Students on the Postgraduate Certificate and Diploma Design for Visual Communication courses adopt a diverse and integrated approach to design incorporating the benefits of both digital and physical design processes.
The display of work on show was produced by both part-time and full-time participants on the course in support of the annual publication.
Explore a handful of the projects on show at LCC Degree Shows 2019:
Digital vs Analogue
‘Digital vs Analogue’ explores the integration of digital and physical craft through an exhibition poster for ‘Visual Language & Grammar’ at Kemistry Gallery. Today, digital experience is changing our perception of the physical world around us. This exhibition poster uses CMYK coloured embroidery thread to evoke three-dimensionality and experiment with digital colour theory.
The poster draws inspiration from traditional embroidery design and grid systems to create a new technique of physical printing with the different combinations of cyan, magenta, yellow and black resulting in a spectrum of new colours which reveal themselves when viewed from afar and at different angles. The nature of embroidery encourages the viewer to engage with both the front and reverse of the poster.
BAU (Building artistic understanding)
In the Bauhaus manifesto from 1919, founder and director Walter Gropius proclaimed that we "must return to the crafts" and argued that "proficiency in a craft is essential to every artist". The curriculum of the revolutionary design school was based on a preliminary course that taught basics of composition.
In my publication, I imagine a contemporary revival called BAU, an acronym for ‘building artistic understanding’. It explores original Bauhaus themes and modern approaches whilst also addressing the past and visually discussing the variety of multi-disciplinary experimentation today. The balance between knowledge and freedom at an art school is one I highly appreciate. Susan Orr and Alison Shreeve, professors at UAL, wrote that "the art school needs to both stabilise and destabilise."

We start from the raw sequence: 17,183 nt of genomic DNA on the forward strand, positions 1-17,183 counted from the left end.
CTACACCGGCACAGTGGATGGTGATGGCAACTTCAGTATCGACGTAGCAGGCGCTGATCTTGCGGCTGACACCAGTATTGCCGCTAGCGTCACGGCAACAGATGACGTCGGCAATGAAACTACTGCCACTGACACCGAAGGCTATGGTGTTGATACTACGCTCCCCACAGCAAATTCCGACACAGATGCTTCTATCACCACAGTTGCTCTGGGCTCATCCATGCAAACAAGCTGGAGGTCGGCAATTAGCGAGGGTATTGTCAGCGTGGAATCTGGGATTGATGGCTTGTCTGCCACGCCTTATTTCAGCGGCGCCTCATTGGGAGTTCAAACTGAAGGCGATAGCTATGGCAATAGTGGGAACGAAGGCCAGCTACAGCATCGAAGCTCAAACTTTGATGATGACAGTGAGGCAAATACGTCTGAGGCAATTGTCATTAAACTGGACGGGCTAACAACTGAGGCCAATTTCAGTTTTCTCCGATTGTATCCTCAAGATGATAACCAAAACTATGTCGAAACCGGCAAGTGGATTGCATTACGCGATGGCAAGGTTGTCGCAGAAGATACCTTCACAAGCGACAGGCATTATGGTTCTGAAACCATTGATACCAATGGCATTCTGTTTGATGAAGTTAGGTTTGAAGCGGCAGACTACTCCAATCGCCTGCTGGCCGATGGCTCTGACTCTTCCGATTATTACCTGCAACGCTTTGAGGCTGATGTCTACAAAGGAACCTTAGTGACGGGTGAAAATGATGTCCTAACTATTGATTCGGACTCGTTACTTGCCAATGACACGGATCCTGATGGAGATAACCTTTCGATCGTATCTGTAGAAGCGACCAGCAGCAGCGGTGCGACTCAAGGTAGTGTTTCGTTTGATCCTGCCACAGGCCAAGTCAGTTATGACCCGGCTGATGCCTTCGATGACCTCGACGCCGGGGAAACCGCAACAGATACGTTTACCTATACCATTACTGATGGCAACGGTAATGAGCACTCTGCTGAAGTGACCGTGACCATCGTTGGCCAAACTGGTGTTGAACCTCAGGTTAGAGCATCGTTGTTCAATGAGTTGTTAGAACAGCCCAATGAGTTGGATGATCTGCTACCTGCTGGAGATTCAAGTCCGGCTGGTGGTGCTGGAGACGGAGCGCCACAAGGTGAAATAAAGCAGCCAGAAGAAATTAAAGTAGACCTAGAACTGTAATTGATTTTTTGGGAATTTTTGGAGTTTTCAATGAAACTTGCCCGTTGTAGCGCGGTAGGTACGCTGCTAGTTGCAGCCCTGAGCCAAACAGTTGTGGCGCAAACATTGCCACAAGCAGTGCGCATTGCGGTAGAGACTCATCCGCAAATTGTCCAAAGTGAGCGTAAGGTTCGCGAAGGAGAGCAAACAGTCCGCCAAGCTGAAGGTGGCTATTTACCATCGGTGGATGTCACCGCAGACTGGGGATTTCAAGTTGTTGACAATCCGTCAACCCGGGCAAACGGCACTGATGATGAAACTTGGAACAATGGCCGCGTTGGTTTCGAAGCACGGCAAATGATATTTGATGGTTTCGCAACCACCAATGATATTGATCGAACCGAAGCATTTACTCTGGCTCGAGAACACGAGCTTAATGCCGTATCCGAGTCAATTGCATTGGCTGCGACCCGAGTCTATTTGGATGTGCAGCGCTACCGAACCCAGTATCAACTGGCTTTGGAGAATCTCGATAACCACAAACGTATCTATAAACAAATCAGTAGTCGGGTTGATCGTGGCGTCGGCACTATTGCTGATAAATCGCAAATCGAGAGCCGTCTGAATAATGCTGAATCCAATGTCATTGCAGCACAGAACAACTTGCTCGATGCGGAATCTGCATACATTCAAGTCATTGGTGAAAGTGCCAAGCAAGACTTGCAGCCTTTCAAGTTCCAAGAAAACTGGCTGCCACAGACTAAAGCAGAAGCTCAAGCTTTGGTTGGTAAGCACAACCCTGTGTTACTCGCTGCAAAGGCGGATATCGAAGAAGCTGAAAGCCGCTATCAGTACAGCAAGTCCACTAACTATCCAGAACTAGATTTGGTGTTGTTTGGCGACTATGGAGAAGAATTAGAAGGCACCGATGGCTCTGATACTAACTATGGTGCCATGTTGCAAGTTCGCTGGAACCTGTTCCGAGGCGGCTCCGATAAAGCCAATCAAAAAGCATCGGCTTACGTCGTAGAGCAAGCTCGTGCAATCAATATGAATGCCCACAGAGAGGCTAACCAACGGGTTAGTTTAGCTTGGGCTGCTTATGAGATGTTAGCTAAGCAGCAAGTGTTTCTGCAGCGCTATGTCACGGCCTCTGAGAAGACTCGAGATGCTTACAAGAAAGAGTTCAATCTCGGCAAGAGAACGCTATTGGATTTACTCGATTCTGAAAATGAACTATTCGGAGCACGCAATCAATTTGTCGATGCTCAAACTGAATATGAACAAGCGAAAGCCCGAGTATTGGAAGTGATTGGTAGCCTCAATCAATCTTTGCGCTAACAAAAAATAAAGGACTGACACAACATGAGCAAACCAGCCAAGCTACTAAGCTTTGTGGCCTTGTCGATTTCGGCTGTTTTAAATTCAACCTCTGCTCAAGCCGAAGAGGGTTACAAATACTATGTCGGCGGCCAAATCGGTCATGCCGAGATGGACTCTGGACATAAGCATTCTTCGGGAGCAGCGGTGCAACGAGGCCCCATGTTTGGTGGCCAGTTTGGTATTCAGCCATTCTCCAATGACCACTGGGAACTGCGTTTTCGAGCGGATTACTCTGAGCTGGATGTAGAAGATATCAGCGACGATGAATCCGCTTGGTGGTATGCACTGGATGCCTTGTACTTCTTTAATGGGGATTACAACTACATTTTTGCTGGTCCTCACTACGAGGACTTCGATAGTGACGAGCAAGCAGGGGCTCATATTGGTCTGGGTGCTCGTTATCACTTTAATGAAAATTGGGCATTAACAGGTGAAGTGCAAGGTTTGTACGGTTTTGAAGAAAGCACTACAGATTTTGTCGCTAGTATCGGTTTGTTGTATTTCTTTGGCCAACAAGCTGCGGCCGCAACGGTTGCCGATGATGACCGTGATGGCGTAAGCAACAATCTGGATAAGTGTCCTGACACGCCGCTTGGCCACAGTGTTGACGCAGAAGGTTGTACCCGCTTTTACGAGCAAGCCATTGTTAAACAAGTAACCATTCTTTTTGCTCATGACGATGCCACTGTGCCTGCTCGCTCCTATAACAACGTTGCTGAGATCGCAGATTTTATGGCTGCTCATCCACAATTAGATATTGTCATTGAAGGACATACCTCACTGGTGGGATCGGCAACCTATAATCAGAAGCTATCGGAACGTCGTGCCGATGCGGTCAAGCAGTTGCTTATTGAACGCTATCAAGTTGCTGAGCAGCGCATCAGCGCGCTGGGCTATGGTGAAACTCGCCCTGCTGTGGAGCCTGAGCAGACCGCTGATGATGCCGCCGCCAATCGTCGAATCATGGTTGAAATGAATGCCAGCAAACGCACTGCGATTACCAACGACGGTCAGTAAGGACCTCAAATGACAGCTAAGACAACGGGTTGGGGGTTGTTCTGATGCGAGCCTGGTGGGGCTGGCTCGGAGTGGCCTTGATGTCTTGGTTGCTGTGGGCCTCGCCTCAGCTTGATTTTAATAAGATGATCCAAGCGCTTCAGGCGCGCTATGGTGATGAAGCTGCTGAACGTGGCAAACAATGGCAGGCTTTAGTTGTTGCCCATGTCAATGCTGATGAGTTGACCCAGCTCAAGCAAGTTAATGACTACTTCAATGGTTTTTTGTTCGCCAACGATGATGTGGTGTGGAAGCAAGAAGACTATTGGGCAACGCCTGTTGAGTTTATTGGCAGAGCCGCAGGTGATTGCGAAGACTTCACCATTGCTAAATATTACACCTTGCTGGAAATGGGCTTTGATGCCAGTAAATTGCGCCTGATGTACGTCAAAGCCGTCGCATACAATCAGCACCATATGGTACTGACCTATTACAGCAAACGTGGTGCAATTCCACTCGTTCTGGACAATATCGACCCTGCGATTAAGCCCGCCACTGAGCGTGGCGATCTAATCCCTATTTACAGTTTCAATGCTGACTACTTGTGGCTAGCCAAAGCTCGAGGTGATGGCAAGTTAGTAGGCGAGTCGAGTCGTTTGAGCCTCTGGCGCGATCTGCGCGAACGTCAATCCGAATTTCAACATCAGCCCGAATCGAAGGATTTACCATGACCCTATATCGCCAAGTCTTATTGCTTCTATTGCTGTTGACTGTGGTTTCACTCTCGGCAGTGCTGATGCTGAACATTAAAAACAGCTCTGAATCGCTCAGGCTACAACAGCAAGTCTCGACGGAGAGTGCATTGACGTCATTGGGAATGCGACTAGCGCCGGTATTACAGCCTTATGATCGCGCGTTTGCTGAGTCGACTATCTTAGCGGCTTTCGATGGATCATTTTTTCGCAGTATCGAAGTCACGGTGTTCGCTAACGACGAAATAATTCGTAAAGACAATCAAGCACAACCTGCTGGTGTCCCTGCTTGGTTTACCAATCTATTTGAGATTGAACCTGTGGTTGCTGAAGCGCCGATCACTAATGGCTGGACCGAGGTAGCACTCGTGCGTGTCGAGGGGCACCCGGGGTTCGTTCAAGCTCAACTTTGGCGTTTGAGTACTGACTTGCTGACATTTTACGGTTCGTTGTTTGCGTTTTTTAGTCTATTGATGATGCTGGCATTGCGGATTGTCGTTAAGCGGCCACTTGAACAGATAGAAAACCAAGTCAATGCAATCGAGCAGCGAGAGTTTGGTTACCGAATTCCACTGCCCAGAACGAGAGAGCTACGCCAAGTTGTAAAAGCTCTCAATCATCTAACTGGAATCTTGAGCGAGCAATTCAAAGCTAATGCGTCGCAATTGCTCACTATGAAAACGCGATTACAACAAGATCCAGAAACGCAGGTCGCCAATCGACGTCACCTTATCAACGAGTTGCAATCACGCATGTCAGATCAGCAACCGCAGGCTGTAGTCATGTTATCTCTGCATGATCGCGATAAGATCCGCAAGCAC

This is a notion I tried to apply to my concept. In most parts, the book doesn’t explain itself and aims to act as a visual compilation. Inspired by Bauhaus teacher Herbert Bayer, I abandoned capital letters and decided to use type and image as main graphic solutions. I took unusual paths with black ink on a black cover, changing paper stocks, an unconventional and raw typographical approach, whilst also trying to frame content within a stable and pure form.
Visual Language and Grammar
Exploring Visual Language and Grammar I focused on shape and form to create a new typeface to spell the name 'Kemistry'. I created a metal print using lithographic printing and a CYMK colour process. The form and positioning of the created typeface creates motion, something mimicked by the reflected light in the metal print.
Chapter: Doing comprises of a series of works that are the result of my exploration and experimentation with different materials, media and printmaking processes. Cutting, carving, coating, inking. The act of doing, repeatedly, without any thoughts or speculation of the outcome in itself became very meditative.
Visual Language and Grammar
This A2 poster experiments with visual language by using axonometric letters and an abstract, geometric typeface – the letters are intended to to feel sculptural, and the diagonal composition is intended to recall an architectural drawing style.
Amanda Claudine Aspeborg
With a special focus on the lack of affordable space, the issue of artists studios have become a topic of conversation over the last couple of years. Make Space is collection of publications made exploring this topic. Each publication focuses on one artist and the space they occupy to continue with their artistic practice.